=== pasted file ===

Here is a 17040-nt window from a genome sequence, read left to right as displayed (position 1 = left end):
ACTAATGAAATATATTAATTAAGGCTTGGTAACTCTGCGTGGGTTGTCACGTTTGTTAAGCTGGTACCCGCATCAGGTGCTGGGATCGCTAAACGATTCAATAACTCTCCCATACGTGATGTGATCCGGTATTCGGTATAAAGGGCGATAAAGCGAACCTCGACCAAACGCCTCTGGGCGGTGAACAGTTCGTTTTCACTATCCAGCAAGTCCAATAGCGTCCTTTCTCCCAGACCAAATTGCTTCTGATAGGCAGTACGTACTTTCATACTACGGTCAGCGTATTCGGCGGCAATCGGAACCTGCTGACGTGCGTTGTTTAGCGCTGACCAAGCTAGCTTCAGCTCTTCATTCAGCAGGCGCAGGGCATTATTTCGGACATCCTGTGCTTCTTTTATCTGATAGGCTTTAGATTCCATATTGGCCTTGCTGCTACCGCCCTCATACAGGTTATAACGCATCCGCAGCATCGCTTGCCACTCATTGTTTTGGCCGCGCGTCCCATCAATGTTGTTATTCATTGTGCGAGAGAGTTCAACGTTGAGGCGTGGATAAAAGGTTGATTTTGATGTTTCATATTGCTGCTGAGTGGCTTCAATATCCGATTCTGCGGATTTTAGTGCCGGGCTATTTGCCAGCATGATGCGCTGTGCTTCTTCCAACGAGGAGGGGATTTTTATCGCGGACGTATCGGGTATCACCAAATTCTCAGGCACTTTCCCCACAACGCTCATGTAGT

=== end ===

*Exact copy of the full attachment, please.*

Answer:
Here is a 17040-nt window from a genome sequence, read left to right as displayed (position 1 = left end):
ACTAATGAAATATATTAATTAAGGCTTGGTAACTCTGCGTGGGTTGTCACGTTTGTTAAGCTGGTACCCGCATCAGGTGCTGGGATCGCTAAACGATTCAATAACTCTCCCATACGTGATGTGATCCGGTATTCGGTATAAAGGGCGATAAAGCGAACCTCGACCAAACGCCTCTGGGCGGTGAACAGTTCGTTTTCACTATCCAGCAAGTCCAATAGCGTCCTTTCTCCCAGACCAAATTGCTTCTGATAGGCAGTACGTACTTTCATACTACGGTCAGCGTATTCGGCGGCAATCGGAACCTGCTGACGTGCGTTGTTTAGCGCTGACCAAGCTAGCTTCAGCTCTTCATTCAGCAGGCGCAGGGCATTATTTCGGACATCCTGTGCTTCTTTTATCTGATAGGCTTTAGATTCCATATTGGCCTTGCTGCTACCGCCCTCATACAGGTTATAACGCATCCGCAGCATCGCTTGCCACTCATTGTTTTGGCCGCGCGTCCCATCAATGTTGTTATTCATTGTGCGAGAGAGTTCAACGTTGAGGCGTGGATAAAAGGTTGATTTTGATGTTTCATATTGCTGCTGAGTGGCTTCAATATCCGATTCTGCGGATTTTAGTGCCGGGCTATTTGCCAGCATGATGCGCTGTGCTTCTTCCAACGAGGAGGGGATTTTTATCGCGGACGTATCGGGTATCACCAAATTCTCAGGCACTTTCCCCACAACGCTCATGTAGT